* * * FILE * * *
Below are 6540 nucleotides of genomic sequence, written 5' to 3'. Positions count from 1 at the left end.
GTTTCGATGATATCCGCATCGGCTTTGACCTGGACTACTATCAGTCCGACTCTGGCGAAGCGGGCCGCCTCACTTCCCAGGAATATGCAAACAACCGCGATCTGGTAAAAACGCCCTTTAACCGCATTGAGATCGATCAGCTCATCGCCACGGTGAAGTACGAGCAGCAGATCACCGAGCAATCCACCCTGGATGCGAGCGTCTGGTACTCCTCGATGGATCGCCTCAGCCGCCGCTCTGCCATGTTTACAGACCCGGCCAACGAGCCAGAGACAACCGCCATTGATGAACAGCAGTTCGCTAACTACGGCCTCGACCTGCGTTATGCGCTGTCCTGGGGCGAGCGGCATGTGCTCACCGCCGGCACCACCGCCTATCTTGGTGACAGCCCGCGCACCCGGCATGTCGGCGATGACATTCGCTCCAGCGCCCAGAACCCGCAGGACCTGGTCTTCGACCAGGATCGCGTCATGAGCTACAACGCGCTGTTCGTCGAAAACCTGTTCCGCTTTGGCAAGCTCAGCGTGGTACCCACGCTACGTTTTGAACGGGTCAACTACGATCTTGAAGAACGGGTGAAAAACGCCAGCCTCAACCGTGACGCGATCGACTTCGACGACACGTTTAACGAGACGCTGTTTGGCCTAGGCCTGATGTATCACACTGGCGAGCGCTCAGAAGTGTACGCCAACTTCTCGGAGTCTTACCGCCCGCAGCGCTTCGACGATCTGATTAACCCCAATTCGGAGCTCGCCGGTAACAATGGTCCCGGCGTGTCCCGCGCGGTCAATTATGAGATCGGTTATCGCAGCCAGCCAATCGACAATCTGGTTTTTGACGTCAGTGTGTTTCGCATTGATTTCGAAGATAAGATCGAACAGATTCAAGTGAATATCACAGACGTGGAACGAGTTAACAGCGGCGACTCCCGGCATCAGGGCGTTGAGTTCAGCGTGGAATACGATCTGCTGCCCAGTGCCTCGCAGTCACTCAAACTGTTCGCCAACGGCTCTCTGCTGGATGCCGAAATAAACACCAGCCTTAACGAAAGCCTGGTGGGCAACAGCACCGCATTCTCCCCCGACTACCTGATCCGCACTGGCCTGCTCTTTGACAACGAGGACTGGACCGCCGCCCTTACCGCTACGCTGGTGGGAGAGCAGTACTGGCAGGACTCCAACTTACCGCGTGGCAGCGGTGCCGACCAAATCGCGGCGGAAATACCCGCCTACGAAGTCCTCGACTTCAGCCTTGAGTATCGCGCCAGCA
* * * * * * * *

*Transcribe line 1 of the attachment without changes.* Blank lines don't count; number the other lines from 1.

Below are 6540 nucleotides of genomic sequence, written 5' to 3'. Positions count from 1 at the left end.